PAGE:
The only downside, you cannot save your settings on the EQ so I usually take a picture of it with my cell phone in case I want to return to what I used before.
Nice poll question Bandit.
In a few weeks a friend of a friend will receive the new Fryette Power Station ll and he has invited me to it out. I will be getting one if the line out sounds good and is what I think it is. The PSll comes with di unlike the original. He said he sold his original last week, I'd be disappointed I didn't buy it from him but I'm really interested in the di.
I haven't considered other types of load boxes as yet purely on the fact others are resistive loads, except for the Suhr (that is that i am aware of). Both the Fryette and Suhr are reactance attenuators with the fryette being an amplifier as well.
Basically when I plug in to my amps I use a lead from my guitar to the amp and that is that. I don't use any effects so I am hoping the PS will allow for power stage break up at the lower volume and present at the di, allowing me to explore more tube sound. I'm not holding my breath but if this doesn't work out I'll probably see if I can get a suhr which is a bit cheaper too.
Reactance vs resistive attenuation. A speakers resistance changes as power and frequency change. The position of the coil will respect to the magnet and the pressure and interaction in magnetic flux means that the resistance is always changing. Resistive attenuators apply a set resistance. I'm not sure how both fryette and suhr achieve their reactance values but for me this is what I'm interested in. Being in Australia the Fryette will cost $1000au, the suhr around $550au. Several weeks for delivery.

Anybody there in the U.S. have experience with the new fryette yet?
Im doing something similar but I'm using weber mass lite attenuator..
I connect my mesa express to the weber as a dummy load (no cabinet connected), then I connect the weber's line out to my interface and load digital cabinet sims/impulses...

here are some recordings using that setup:
Your recordings sound awesome Krek13. Thanks for sharing. :p

Great vocals by the way. Metal recoding sounded killer too. I like the sound you have with the cab sims.

I had already bought the Rock Crusher. Works quite well. Also using a Tascam multitrack recorder so sims would not be helpful. I was thinking about the two notes torpedo CAB pedal. That may be an option if one does not use a computer for recording.
bandit2013 said:
Your recordings sound awesome Krek13. Thanks for sharing. :p

Great vocals by the way. Metal recoding sounded killer too. I like the sound you have with the cab sims.

I had already bought the Rock Crusher. Works quite well. Also using a Tascam multitrack recorder so sims would not be helpful. I was thinking about the two notes torpedo CAB pedal. That may be an option if one does not use a computer for recording.

yeah the metal one has a lot better sound...the "punk" one is made pretty raw deliberately plus I was in a hurry :D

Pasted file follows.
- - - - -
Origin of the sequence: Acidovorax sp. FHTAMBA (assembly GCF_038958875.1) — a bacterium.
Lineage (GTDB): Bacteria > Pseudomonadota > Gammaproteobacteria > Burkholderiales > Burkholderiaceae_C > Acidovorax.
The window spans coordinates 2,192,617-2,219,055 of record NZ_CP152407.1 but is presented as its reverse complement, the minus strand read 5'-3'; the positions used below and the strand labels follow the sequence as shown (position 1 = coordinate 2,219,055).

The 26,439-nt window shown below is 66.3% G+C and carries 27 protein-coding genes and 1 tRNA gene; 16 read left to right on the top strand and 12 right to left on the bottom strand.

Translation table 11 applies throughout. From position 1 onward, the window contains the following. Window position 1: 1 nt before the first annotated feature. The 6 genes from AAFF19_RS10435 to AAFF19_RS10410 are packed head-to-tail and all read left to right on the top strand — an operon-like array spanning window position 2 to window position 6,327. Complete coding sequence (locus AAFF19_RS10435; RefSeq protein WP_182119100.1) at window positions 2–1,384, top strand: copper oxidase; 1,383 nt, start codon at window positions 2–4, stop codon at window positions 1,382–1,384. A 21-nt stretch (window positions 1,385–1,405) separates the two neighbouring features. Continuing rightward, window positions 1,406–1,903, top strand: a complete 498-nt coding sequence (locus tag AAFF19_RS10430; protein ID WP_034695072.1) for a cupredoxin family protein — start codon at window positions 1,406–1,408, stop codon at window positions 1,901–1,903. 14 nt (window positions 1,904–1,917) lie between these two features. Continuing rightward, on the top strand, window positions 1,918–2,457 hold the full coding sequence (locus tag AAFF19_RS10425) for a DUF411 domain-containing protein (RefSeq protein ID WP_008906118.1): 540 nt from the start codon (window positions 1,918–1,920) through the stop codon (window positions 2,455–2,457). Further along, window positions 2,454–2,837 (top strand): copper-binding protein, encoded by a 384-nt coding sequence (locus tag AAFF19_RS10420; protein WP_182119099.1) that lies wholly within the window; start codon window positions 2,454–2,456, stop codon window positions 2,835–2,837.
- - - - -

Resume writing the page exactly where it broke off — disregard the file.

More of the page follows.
I'm glad you found a solution that suits you :) keep on rockin'!
i use a weber mass lite ($150) and a palmer PDI-09 ($160) to capture a line level out of my mesa boogie mark IIb.....

i use the palmer first, capture the full output of the boogie, then route out of the palmer into the weber, and into my cabs....
i can set the cabs up as my 'monitor' while recording,
and the weber sets the volume (boogie can be wide open, and the monitors can be bedroom level)

i've recorded two albums using this setup.

cool thing about it is, i can also setup mics, and do 'normal' performance captures, and mix the direct in with that...

or, use the direct, and augment that with a 'distant' mic catching the room sound and vibe, and mix THAT in like it's an fx track.

plus, i use the palmer live, every soundman that has used it just loved it

no mics
It may not be the gearslutz popular gurus' choice, but I use the cab clone with my Mark III as a DI and it works great. When I am writing I use it 'silent' as a load box but when recording (for example ) I just use it to capture the signal and keep the EV12L connected. Chain is usually:

Mark III -> Cab Clone -> Audient ASP880 -> Saffire Pro 40 -> Ableton or Logic
Sometimes a 1073 clone (GAP PRE-73 DLX) into the audient converters.

Im really happy with the sound from NadIR / Redwirez for cab sim. you need to hunt around to find the right combo, and EQ it "at the board."

One thing about the cab clone; it sounds good in this application with a high output head like the III or a JTM45 with the correct impedence but with lower wattage stuff (my homebrew 5F1 clone for instance) it just sounds fizzy.
I have yet to try the cab clone on the JP-2C. That will happen sometime but for now it is just time for project development. I am spending more time on the drums than I am playing the guitar as this is a new thing for me (acoustic drum set vs e-drums, very different as it takes more effort on the acoustic set).
A lot has changed in 3 years!!!!

If you want an amazing setup for playing live and recording with attenuation, the Waza TAE with the JP-2C is amazing! I've had mine for a year now and I can honestly say it is the best setup for this amp. Set both resonance controls to low.
suhr reactive load
No cuz you can’t attenuate spl with it. Rivera Rockcrusher Recording is the first attenuator I’ve been able to live with. For recording it essentially allows you to create your own IRs with the 11 band EQ.
It allows you to record an attenuated signal from your can simultaneously with the line out directly into your DAW. I let a loop play and adjust the eq until it matches my cab tone and that is that